Can we put this more recent decline down to Wogan? It hardly seems fair to pin it on one person and the dates show little correlation. However, Björkman's main point seems valid: that if as a country we see Eurovision as frivolous and odd, we're unlikely to send a serious artist (more to the point, a serious artist is unlikely to enter).
Ensuring the BBC is able to remain a great British institution in the decades ahead requires more than timid tinkering. It is time for a radical re-think which puts the BBC in the hands of the British people who fund it and in whose interests it is intended to operate.
I don't know the truth about Judas and no one ever will. But I believe it's our task to look at him with Jesus' eyes -- and before any Christian ever again says a word against Judaism, it would be wise to remember that we follow a guy who also was a Jew.
It's true that the same could be said of Paris, but geography dictates that Paris does not routinely feature on the BBC's main UK weather bulletins each evening whereas Dublin does -- yet it is a blank. The BBC should respond to the real interests of own licence payers, and do its bit for Anglo-Irish relations, by putting Dublin on the map.
Nowhere in its description does the BBC state that this is a documentary merely reflecting men's experiences. That leads me to ask the following questions: Are women's experiences niched? Can we really accept that women's experiences are treated as niched?
If we want to live in a vibrant and open society, where we benefit from creativity and innovative thinking, where we believe that argument and diversity leads to better decision-making, and where we move with the times and sometimes have to throw off the old orthodoxy, we need to be more tolerant. Wrong thinking might be wrong, but hearing it is usually alright.
It is no secret that Jeremy Clarkson's departure from the team has left the programme needing to find its cutting edge. The BBC would never admit it but its biggest grossing programme became so successful because of the ridiculous issues its presenters got it into. Bad news is really good publicity. Honest.
Throughout the academic year there are various moments that punctuate the calendar: exams, coursework deadlines, sports day, and those glorious end of term days. But there has been another event which keeps returning to the calendars of hundreds of schools across the UK for the past decade: BBC News School Report.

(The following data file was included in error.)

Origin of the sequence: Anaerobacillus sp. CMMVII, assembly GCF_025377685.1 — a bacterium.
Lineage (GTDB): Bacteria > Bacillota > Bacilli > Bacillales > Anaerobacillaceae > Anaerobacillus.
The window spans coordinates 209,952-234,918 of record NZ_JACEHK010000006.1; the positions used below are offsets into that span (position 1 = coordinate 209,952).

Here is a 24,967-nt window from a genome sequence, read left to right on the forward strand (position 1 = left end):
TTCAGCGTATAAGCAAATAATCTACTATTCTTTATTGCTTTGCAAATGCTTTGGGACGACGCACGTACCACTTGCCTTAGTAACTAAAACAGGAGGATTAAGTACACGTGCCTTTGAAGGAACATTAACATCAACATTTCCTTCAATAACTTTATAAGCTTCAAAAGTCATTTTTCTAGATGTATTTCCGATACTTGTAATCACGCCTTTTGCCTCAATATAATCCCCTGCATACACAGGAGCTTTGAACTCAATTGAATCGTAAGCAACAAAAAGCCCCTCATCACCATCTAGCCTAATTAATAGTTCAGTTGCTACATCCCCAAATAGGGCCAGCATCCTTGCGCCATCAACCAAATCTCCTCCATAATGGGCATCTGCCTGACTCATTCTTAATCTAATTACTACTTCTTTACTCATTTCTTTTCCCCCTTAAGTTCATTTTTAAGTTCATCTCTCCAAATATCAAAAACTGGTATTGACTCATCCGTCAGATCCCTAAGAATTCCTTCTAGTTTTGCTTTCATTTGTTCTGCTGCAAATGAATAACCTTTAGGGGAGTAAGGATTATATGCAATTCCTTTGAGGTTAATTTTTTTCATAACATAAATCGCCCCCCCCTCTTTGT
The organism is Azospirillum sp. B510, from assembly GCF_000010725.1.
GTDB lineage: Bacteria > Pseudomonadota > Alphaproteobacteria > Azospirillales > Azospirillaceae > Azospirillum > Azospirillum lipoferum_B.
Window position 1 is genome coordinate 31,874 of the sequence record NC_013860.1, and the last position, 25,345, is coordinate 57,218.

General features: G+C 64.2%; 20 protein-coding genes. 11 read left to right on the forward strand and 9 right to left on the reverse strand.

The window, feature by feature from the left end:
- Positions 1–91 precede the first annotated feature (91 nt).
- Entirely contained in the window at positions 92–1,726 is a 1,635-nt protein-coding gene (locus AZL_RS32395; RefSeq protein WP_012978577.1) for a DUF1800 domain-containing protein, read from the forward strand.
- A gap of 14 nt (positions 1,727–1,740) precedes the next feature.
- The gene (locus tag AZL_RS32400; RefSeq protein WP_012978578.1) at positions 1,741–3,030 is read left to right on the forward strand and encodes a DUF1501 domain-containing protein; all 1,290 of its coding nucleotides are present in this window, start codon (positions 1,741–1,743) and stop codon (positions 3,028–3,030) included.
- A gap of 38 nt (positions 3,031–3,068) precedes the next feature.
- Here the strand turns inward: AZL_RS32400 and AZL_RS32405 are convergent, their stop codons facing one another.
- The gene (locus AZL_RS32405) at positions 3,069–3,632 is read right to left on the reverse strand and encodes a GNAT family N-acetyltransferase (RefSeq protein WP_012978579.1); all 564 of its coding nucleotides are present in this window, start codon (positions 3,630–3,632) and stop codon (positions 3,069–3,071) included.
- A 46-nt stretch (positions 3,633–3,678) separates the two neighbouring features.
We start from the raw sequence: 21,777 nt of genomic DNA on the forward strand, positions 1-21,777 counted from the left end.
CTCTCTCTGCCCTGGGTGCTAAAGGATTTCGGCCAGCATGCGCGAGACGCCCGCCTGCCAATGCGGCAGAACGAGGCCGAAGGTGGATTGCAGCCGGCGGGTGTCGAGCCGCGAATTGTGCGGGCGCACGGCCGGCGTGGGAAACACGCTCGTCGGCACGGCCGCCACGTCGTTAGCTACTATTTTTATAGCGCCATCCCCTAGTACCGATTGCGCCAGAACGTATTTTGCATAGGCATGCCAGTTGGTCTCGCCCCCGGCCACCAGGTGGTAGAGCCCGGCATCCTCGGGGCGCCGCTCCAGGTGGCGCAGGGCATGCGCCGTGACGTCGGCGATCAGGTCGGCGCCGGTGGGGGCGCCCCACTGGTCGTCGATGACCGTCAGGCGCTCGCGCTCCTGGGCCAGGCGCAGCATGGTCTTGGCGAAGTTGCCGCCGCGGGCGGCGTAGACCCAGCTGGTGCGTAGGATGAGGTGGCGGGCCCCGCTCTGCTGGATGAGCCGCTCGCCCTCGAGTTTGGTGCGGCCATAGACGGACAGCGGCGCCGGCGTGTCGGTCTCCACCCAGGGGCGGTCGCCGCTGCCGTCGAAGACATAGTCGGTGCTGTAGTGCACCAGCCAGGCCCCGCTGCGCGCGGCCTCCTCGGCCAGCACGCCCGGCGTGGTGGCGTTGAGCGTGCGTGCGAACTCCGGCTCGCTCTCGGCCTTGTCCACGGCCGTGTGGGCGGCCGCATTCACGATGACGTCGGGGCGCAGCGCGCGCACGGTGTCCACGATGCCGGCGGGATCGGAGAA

Having worked at the fashion coalface for over 15 years, as a photographer, PR and writer, I now balance on the edge of the bubble, peeping in. I advise retail clients on how to respond to their customers changing needs.
If a celebrity I had found remotely attractive had made approaches to me when I was a child, I would have let him. I had no concept of being able to say "no." It was more important to be "good."
The conclusions of the BBC's review into sex abuse allegations against Jimmy Savile and Stuart Hall are devastating. They are appalling, shaming, choose your own string of adjectives. Everyone at the BBC who worked with the predators, or had any reason at all to suspect that they were committing crimes against children and young people, should be deeply, deeply ashamed.
Being Dan Walker must be so bizarre. I wonder if he feels sorry for the rest of us or is just a bit smug that he and a select few others will be going to heaven? I wonder if he wants to save us or just realises there is no point because we are all beyond redemption?
The polls are misleading and I have never believed them since I was a boy. The last election seemed to prove my belief as we saw the 10 o'clock BBC prediction shatter the dreams of the Labour Party for the past five years.
When disasters strike, people need accurate, useful information, fast. The media can play a powerful role here. And although the world has seen a major shift away from traditional platforms towards social media, for millions of people a far older technology can still provide a lifeline in disasters.
Patricia Erdmann sits in a living room that is a shrine to her dead son Lee. Pictures of the 37-year-old on holiday, at weddings and with his five children are everywhere. She has an engraved marble memorial to him by her bed. Patricia admits to crying herself to sleep some nights. Lee was drinking in The Wellington pub on Regent Road in Salford, Greater Manchester, in the early hours of Saturday 10 September 2011. He had been laughing and joking with a man at the bar and got up to go to the toilet. The same man shot him in the back when it was turned.
I've been lucky enough to attend some major sports events during a long career - the Olympics included - but there's something very special about the Six Nations. It's the spectacle, the history and tradition, sold out stadiums across fabulous capital cities. Yes rugby fans love it, but so too my mum. Such is the appeal of this grand old tournament over 24million people tuned in last year on (BBC) TV in the UK with nine million alone watching the thrilling climax.